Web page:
Plaintiff alleges that Xerox's enforcement of its policies "harm male employees ... and favor female employees" in violation of Title VII. (Dkt. No. 1 ¶ 51). Title VII of the Civil Rights Act of 1964, 42 U.S.C. 2000e, et seq., as amended, prohibits employment discrimination on the basis of, among other things, sex. See Ricci v. DeStefano, 129 S. Ct. 2658, 2672 (2009). Employment discrimination claims brought under Title VII are analyzed under the McDonnell Douglas burden-shifting analysis noted above. McDonnell Douglas Corp., 411 U.S. at 802-3.

Plaintiff has failed to substantiate his sex discrimination claims with any evidence that would permit a finding of discrimination under the McDonnell Douglas framework. Specifically, Plaintiff fails to submit any evidence that the adverse employment actions at issue occurred under circumstances sufficient to allow a rational fact-finder to infer a discriminatory motive. As such, Plaintiff's sex discrimination claims fail to satisfy the fourth element for establishing a prima facie case of discrimination under the McDonnell Douglas framework, and therefore fails to satisfy his evidentiary burden.

A male plaintiff may raise an inference of discrimination by showing that he was treated less favorably than female employees who were similarly situated; however, the plaintiff must show he was similarly situated in all material respects to the individuals with whom he seeks comparison. See Shumway v. UPS, 118 F.3d at 64.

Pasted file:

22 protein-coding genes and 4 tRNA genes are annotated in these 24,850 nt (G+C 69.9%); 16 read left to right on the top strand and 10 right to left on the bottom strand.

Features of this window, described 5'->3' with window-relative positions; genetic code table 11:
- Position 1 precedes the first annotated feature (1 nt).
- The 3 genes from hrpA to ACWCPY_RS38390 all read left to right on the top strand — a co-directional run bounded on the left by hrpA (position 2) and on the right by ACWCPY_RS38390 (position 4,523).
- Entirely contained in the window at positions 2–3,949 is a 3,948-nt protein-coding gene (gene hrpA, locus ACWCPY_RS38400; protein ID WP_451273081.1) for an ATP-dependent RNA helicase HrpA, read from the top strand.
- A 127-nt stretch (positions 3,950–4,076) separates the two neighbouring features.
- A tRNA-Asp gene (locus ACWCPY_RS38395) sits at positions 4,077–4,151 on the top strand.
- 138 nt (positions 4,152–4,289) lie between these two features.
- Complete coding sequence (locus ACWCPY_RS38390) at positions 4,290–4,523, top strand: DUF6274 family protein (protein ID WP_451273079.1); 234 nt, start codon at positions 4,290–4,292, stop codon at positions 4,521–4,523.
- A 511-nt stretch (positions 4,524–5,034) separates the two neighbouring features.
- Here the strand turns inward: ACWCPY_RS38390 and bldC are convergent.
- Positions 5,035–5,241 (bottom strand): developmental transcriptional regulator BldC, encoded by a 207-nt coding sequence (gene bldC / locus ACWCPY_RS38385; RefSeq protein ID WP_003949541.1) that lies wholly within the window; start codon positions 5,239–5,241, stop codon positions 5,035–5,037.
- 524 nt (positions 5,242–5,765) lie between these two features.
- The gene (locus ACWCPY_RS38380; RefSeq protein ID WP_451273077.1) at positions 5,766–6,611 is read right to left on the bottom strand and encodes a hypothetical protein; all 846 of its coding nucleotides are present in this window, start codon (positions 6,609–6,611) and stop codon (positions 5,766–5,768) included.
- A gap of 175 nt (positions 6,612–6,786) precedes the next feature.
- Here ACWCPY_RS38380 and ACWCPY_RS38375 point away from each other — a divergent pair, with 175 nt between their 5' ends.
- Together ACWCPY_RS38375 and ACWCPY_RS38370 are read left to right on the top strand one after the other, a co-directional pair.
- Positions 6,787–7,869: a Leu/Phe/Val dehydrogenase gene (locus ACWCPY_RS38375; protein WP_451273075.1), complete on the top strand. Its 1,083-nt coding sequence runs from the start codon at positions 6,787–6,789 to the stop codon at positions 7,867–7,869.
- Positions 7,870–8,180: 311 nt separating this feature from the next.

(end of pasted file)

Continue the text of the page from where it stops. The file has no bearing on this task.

Plaintiff must show that he and his comparators engaged in acts of comparable severity, but that he suffered greater punishment than his comparators based on an application of disciplinary rules or a code of conduct. See Carter v. New Venture Gear, Inc., 310 Fed. Appx. at 457. See also Jackson v. PLANCO, 660 F. Supp. 2d at 578.

Here, Plaintiff fails to produce any evidence of similarly situated women who received better treatment than Plaintiff. In fact, as a result of the investigation at the center of the instant action, Xerox disciplined two women, including terminating one of them (Pam Rama).*fn8 The other woman, Christine Kane, was found to have engaged in less egregious conduct. As noted above, Plaintiff claimed there were two younger women outside the investigation who engaged in the same e-mail usage (as his own), but were not terminated. However, as noted previously, when questioned about the two women, Plaintiff's response made it clear that their e-mails did not reach the same offensive level of conduct. Indeed, Plaintiff stated only that he recalled receiving "[j]ust you know, maybe a news item they have seen that's funny, or a joke, you know, just something kind of funny." (Dkt. No. 24-5 at 9). As mentioned above, Xerox's Code of Conduct expressly permits employees' occasional personal use of its systems for non-prohibited conduct. Therefore, Plaintiff's arguments are unpersuasive and fail to raise a material issue of fact. Accordingly, I find that Plaintiff has not presented sufficient evidence to permit a rational fact-finder to find a sex-based inference of discrimination. As such, Plaintiff's sex discrimination claims under Title VII are hereby dismissed.


For the reasons set forth above, Defendant Xerox's motion for summary judgment is granted. Plaintiff's complaint is hereby dismissed with prejudice.


Michael A. Telesca